Last week, a group of my ILO colleagues flew into Nairobi from Europe, Asia and other parts of Africa for a week of internal workshop and training. After a long day at work, as a group of 10 foreigners we enjoyed a pleasant dinner at the chic-stylish Artecaffe at The Oval. This popular restaurant was placed in Westlands – a commercial district and affluent neighborhood of Nairobi. It was 10pm and we decided to enjoy another drink at a buzzling bar just down the road – 900m away from the restaurant – before heading home. We were caught in a moment of hesitation in whether we should walk or call an Uber – a taxi service which is regarded to be convenient, inexpensive and safe in Kenya. Yet it seems almost absurd to call a taxi with such short distance, thus as a group we decided to walk.
Walking in packs, we came to encounter two thin Kenyan young men on the street. One minute everything was fine – we were chatting away – then wham –these two men forcefully grabbed onto one of my female colleagues’ handbag and attempted to run off with it. Out of reflex, my colleague hanged on tight to her purse. These opportunistic thefts picked up a rock on the ground and at this moment my other colleague had already given him a punch on the face. This incident of hasty snatching caused an unruly-chaos and ultimately these nasty thieves ran away with nothing in their hands. Whilst we were lucky that nothing atrocious had occurred, the dangers of living in “Nairobbery” remain real as a resident here.
After the Westgate attack, most Kenyans would agree that the security measures have greatly increased around the city. It would not be difficult to notice the exhaustive security checks before entering any shopping malls, hotels and residential compounds. At the entrance to supermarket parking lots, security guards also thoroughly check cars. Furthermore, at higher-end housing compounds, which are protected with electric fences, guards control goes in and out. Although crime rate has dropped steadily in the country, Nairobi continue to be cited as one of the most dangerous cities in Africa. In a recent survey, it is shown that four in ten Nairobians have been victims of crime in the city in the last one year. Armed robberies in broad daylight and few years ago terrorist attacks in public spaces, almost seem to be the order of the day in the Kenyan capital.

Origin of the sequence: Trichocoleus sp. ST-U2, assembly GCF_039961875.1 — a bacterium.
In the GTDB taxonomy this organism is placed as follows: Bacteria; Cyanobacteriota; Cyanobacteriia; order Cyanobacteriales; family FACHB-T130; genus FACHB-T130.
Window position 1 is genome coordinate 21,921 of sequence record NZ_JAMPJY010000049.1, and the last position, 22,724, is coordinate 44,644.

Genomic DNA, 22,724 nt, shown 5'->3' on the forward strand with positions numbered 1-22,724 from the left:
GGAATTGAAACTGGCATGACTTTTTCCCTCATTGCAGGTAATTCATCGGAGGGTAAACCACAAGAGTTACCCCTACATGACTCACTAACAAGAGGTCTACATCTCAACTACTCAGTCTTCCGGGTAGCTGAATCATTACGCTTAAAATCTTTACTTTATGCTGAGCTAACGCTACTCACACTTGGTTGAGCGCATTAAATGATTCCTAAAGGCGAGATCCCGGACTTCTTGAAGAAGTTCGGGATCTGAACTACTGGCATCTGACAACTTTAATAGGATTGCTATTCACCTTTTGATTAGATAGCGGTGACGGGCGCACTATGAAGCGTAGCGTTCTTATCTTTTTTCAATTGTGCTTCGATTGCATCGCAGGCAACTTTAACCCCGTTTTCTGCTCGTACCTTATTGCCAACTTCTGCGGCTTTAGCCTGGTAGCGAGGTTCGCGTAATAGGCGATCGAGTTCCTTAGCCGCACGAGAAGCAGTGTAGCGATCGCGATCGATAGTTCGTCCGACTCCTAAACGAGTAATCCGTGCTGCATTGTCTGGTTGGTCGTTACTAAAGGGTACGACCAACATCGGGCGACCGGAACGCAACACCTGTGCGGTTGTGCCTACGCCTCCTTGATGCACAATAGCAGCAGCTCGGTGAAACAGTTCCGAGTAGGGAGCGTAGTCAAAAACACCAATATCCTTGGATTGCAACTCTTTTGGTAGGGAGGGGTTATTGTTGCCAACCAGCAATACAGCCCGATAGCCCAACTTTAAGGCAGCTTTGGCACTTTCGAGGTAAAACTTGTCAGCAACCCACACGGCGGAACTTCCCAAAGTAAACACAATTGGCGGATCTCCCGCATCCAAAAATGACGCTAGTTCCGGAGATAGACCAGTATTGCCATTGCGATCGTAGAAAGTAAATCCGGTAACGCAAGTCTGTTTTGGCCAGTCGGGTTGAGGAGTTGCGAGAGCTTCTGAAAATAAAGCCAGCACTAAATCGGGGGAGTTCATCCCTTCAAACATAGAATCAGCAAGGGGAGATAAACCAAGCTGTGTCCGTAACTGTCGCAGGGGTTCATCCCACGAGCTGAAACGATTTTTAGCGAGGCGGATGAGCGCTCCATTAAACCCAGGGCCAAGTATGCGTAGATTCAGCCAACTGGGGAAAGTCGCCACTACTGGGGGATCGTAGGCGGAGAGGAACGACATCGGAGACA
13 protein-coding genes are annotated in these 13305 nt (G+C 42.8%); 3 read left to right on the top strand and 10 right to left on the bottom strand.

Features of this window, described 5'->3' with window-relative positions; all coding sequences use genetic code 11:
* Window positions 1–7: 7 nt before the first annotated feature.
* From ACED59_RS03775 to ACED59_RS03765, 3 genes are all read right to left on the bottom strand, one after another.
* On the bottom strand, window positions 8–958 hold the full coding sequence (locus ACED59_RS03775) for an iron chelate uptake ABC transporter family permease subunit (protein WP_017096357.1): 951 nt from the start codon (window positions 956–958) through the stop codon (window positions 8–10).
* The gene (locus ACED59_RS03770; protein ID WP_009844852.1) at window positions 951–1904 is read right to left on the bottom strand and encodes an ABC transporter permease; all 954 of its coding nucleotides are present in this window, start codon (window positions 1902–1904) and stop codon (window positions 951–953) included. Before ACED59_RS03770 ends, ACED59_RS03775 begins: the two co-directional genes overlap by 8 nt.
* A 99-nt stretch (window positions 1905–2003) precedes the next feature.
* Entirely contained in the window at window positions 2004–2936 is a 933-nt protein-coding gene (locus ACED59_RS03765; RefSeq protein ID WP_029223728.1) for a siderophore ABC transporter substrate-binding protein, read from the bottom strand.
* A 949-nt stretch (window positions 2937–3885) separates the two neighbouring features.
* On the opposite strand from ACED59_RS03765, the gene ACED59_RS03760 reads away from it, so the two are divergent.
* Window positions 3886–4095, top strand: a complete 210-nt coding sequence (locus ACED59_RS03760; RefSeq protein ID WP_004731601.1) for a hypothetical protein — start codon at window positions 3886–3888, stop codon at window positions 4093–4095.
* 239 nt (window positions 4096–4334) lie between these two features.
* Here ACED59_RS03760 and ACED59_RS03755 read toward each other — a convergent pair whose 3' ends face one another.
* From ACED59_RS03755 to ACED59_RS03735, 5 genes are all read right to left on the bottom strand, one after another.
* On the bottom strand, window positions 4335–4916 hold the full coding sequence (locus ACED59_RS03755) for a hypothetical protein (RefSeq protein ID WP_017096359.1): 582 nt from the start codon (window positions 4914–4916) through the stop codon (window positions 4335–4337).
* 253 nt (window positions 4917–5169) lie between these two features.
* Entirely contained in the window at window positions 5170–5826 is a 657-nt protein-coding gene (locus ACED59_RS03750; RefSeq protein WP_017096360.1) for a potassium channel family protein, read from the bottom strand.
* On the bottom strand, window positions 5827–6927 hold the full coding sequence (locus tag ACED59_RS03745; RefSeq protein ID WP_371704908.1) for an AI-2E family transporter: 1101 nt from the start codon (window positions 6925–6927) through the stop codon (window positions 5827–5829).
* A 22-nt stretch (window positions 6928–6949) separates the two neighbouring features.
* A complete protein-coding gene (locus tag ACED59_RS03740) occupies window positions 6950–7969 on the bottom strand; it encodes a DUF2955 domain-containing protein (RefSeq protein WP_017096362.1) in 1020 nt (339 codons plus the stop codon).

There are many factors tied to crime in Nairobi: low wages, high unemployment among urban youths, and social segregation between the low and middle- to upper-class. The corruption that is prevalent among Nairobi’s police force further exacerbates the problem.
As an expatriate living in a developing country, I understand that despite any best efforts to ensure one’s 100% safety and security in Kenya, just like any other country, is not devoid of unfortunate incidents. It is my responsibility to be vigilant about my own safety. Yet, to me, it is disheartening to know that while residents in wealthy Nairobi neighborhoods enjoy some sort of 24-hour security, the reality in the peri-urban areas is very different. Kenya’s police to population ratio is much lower in neighborhoods abandoned by the government, like the slums. If expatriates continue to worry about their safety with a driver and a car, could one imagine the fear of living in a slum neighborhood like Kibera? Why should any human beings be robbed of their rights to physical safety in their very home and neighborhood?